Jolie Kerr is a cleaning expert, advice columnist, and author of the New York Times bestselling book, My Boyfriend Barfed In My Handbag… And Other Things You Can’t Ask Martha. Her flagship column, “Ask a Clean Person”, debuted in 2011. Here on Lifehacker, we’ve launched a new iteration of it, focusing on parenting and all the messes it brings.
@joliekerr did you know breast milk stains? ???? Any suggestions?
— Claire Nichols (@FridayImInLovex) May 21, 2018
Breast milk can cause staining, it’s true! While they aren’t the worst stains in the world (that honour goes to turmeric), dairy stains can be frustrating to remove, unless you know these tricks, which will make dealing with them a breeze. Or, at least, not a total nightmare.
Rinse It Out
As with most stains, the longer that breast milk stays on a garment, the more difficult it will be to get out. If it’s possible, rinsing the stained garment with cool running water will go a long, long way in keeping items such as nursing bras and shirts from becoming permanently stained by milk.
The easiest way to do this is simply to hold the garment taut under the kitchen or bathroom sink tap, do a quick flush, wring the item out, and then launder it when you can. If flushing alone doesn’t do the trick, try applying a small amount of dishwashing detergent, which can help to break down the proteins in the milk and eliminate stains.
One thing not to do, which is a common trick for regular bra care but shouldn’t be applied to nursing bras that have gotten milk-stained, is taking the garment into the shower with you for its rinse unless you’re taking a cold shower. The reason is that warm or hot water will, essentially, cook the proteins in breast milk, making them worse.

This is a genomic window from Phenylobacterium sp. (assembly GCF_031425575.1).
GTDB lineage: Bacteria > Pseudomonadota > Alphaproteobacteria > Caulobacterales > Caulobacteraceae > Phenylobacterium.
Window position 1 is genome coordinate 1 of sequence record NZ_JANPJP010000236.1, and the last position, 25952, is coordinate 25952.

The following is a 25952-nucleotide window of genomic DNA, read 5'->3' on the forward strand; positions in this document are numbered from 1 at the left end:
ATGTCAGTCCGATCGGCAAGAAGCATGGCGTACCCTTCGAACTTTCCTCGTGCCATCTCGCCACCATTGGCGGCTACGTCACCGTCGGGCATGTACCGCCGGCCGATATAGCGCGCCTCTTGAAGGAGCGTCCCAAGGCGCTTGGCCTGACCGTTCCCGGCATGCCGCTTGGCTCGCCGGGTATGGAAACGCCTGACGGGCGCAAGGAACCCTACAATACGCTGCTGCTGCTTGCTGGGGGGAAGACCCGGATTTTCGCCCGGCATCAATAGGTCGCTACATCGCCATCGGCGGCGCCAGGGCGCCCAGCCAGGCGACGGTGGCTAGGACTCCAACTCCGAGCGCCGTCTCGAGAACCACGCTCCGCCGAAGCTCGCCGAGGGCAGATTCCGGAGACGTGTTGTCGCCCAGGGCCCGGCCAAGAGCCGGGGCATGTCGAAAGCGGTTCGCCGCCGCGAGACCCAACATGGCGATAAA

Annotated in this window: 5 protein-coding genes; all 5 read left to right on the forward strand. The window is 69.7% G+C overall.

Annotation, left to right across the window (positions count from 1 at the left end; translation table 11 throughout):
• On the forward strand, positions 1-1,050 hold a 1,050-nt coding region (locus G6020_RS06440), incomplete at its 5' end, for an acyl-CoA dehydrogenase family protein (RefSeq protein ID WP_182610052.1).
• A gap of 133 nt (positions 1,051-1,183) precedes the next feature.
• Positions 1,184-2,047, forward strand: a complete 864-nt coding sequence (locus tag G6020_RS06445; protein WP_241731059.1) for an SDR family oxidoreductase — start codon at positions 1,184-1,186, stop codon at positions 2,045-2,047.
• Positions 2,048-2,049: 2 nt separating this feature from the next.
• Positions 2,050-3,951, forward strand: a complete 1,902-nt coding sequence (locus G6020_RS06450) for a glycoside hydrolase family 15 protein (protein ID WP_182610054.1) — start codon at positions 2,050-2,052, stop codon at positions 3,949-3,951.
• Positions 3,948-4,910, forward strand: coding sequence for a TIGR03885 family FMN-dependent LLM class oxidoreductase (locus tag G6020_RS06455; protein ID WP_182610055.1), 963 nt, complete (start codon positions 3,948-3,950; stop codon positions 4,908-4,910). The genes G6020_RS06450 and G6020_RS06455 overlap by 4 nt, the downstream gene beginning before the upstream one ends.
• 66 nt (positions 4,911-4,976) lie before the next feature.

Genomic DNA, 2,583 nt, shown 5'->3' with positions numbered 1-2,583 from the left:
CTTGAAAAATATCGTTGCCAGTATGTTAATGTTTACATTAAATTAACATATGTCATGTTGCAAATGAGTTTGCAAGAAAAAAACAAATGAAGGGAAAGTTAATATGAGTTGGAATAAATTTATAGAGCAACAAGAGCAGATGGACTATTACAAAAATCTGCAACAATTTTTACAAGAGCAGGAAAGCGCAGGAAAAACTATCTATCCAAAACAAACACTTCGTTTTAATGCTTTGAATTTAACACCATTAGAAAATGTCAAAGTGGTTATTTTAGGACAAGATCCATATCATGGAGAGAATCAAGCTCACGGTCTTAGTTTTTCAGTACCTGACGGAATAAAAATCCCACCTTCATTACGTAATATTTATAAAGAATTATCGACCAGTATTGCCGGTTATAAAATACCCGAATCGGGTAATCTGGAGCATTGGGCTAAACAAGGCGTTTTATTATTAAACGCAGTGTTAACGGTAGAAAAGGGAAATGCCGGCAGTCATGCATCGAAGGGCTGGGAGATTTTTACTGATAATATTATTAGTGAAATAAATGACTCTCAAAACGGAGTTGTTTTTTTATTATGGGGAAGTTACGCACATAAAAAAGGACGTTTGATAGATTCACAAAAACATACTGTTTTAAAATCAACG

Try an Enzymatic Stain Remover
But let’s say you can’t flush a milk-stained garment with water as immediately as you’d like. It happens! Especially when caring for a small child! Not to worry, there are plenty of good laundry pre-treatment options that can help to eliminate milk stains.
Because breast milk is a protein stain, an enzymatic stain remover is going to be the ticket here. A good one to try is Puracy Stain Remover. Apply the product to the stain, allow it to work for 10-15 minutes to penetrate and break down the proteins, then launder the garment as usual.
There are also laundry detergents that have enzyme-based formulas. If you’re finding that breast milk stains are frequently occurring, you may want to switch to one of those brands to cut down on the amount of time you’re spending treating those common stains.
Quick sidebar on enzymes: They’re not created equally! Some, like amylase enzymes, are better on starches, while protease enzymes are the ones you want for protein stains such as dairy. When looking for a stain treatment or detergent formula that will work on milk and other protein stains, check the ingredient list – if you see the word “protease” on there, you’re good to go.
Soak It in Oxygen Bleach Solution
Oxygen bleaches are also excellent at removing milk stains – especially set-in ones. For fresher stains, using an oxygen bleach as a booster in the wash alongside your regular detergent can help eliminate stains, but when the stains linger, you’ll want to soak the garments in an oxygen bleach solution for an hour up to overnight prior to laundering.
Oxygen bleach should be dissolved in hot water to activate it, but you don’t need to soak the items in hot water if the garment may be prone to shrinking, contains elastic that shouldn’t be exposed to hot water, or if the stain, like milk, doesn’t respond well to hot water.
Instead, put a scoop the powder in enough hot liquid to dissolve it and add it to a larger body of cool soaking water. The sink, tub or a washing bucket can be used for soaking, which can take an hour up to overnight, depending on how set-in the stains are. After soaking, gently wring the garments out and launder them as usual.
Do you have a favourite trick or product for tackling breast milk stains on clothes? Let us know in the comments please!